Hidden Gems

The Monkeys have flown, but the sideshows are loaded.

CMJ/Rock Hall Music Fest
The Lashes: Things are looking up.
The Lashes: Things are looking up.
One of the best things about music is the thrill of discovery, the excitement of finding a new favorite artist.

That's the beauty of something like the CMJ/Rock Hall Music Fest. It's a musical carnival that comes town for only a few days every summer, but if you find the time to go, it's almost guaranteed that you'll see something cool.

For one thing, all the local talent comes out to play on the same weekend, offering a musical taste of Cleveland. The Jack Fords, Blush, Roué, Jami Ross, Audiblethread, and many more will bring it alongside some of the best underground rock acts in the country.

British sensations Arctic Monkeys were scheduled to appear, but the buzz from SXSW launched them into a different level of the stratosphere. Still, there are plenty of dark horses to check out. Even if they don't scale the charts, they're good enough to steal your heart.

Although the shows are open to walk-up ticket purchases, and some are free, buying a CMJ pass is the best bet for music buffs. The $50 pass will get you into all the shows -- even sold-out ones, if the venues aren't already stuffed to capacity.

Thursday, June 15

The popularity of Brandi Carlile (at the House of Blues with the Fray) means you'll only see her if you get a CMJ pass. Given the number of folky, confessional female popsmiths out there, it may be tempting to dismiss Carlile. Don't. While her self-titled debut received good press, the Acoustic EP is even better. The disc soft-pedals the pop in favor of a harmony-rich, country-folk sensibility that recalls Mindy Smith or Tift Merritt.

Atlanta's El Pus (at Peabody's, with Jacknife Powerbombs) follows in the funky ska/rock/hip-hop footsteps of Fishbone. The band's playful ganja-soaked debut, Hoodlum Rock, features cockeyed stories and clever writing that captures the goofy spirit of the Beasties, with a dose of Basehead's musical sophistication.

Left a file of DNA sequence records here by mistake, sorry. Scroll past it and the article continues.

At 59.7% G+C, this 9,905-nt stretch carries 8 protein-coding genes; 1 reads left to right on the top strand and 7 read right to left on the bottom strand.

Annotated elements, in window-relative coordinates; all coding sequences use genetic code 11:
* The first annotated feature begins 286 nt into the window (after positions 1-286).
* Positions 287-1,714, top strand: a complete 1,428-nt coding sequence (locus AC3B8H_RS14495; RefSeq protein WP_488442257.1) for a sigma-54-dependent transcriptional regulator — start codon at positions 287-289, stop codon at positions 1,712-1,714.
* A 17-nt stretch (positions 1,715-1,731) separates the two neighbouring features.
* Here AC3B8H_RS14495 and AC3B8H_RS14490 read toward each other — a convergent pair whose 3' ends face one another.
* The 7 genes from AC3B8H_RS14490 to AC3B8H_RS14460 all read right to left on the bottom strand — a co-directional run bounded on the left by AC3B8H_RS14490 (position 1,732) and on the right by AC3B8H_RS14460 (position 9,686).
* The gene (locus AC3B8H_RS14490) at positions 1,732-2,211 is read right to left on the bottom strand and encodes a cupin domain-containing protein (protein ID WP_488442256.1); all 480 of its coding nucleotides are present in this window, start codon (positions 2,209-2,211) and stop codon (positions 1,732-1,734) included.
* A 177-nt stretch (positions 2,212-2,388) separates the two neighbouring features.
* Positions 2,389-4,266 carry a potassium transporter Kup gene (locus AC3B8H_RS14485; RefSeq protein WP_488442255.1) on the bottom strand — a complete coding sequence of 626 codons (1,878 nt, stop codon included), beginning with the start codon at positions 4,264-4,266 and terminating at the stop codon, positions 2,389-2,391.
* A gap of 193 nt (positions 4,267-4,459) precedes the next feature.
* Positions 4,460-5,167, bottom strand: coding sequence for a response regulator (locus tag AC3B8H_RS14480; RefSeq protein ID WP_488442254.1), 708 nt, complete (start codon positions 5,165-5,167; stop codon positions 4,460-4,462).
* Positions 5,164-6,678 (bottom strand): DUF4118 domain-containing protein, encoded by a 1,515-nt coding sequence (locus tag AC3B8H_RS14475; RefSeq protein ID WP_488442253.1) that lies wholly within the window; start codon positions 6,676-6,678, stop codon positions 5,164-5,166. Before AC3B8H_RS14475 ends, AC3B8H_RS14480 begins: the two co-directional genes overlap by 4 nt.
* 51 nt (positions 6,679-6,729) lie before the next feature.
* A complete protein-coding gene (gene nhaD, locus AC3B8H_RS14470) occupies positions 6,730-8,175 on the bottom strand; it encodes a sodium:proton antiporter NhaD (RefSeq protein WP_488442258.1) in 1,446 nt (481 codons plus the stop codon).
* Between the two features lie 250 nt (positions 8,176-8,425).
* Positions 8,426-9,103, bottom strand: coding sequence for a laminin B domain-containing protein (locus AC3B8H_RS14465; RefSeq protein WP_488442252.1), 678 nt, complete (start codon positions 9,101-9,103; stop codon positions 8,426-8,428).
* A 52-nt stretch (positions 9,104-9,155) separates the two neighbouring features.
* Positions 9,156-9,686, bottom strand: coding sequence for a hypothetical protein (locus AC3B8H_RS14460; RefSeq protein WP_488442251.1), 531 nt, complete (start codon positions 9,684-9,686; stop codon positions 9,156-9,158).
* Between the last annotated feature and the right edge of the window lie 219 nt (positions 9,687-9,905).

Friday, June 16

David Bazan (at the Grog Shop, early show) is no Leonard Cohen, but he probably wouldn't mind the comparison. He usually performs under the name Pedro the Lion, creating melancholy, slow-moving acoustic pop with strong spiritual undercurrents distinguished by a bare-wire emotionality that fuses Daniel Johnston with Raymond Carver.

Saturday, June 17

The Rock and Roll Hall of Fame is hosting free shows on the plaza in front of the museum from 1 to 6 p.m. Friday and Saturday. There are a lot of good bands on the bill (including the New Lou Reeds), but you won't want to miss the headliner, Nebula (Key Plaza, 5 p.m.), which ferments sludged-out garage-rock psychedelia. We're talking serious headbanging, riff-heavy, wah-wielding, stoner-effin'-rawk!

The Talk (at Peabody's, with Birdmonster, Audiblethread, and Elevator Action) is the opener, but it's worth showing up early. Singer-guitarist Justin Williams surveys a variety of styles, from chunky, atmospheric indie rock to buzzsaw pop-punk to nervy, organ-fueled new wave. He'd be more successful if he did only one thing, but he's better than that.

Of any young band at CMJ, the Lashes (at the Grog Shop, with Head Automatic and Damone) early show), have the best mix of the sensibilities needed to strike it big. They've got the infectious, sugar-rush bounce of power-pop, West Coast punk throttle, and tumbling keyboards to give them that fashionable retro veneer.

Sunday, June 18

While not everyone enjoys Wussy (Key Plaza, 2:30 p.m.) as much as they do singer-guitarist Chuck Cleaver's previous project, Ass Ponys, that's to be expected, in light of the stylistic left turn. While bits of the Ponys' country rock peeks out, this is a different animal, working a gentle folk-blues vibe keyed to the dreamy vocals of Lisa Walker.

Headlining Sunday's free shows are the Bellrays (Key Plaza, 5 p.m.), whose rugged garage-funk has the revolutionary groove of War if it had gotten down with the MC5. Singer Lisa Kekaula stays soulful, even as the guitars blast like nitrous funny cars on the highway to hell.

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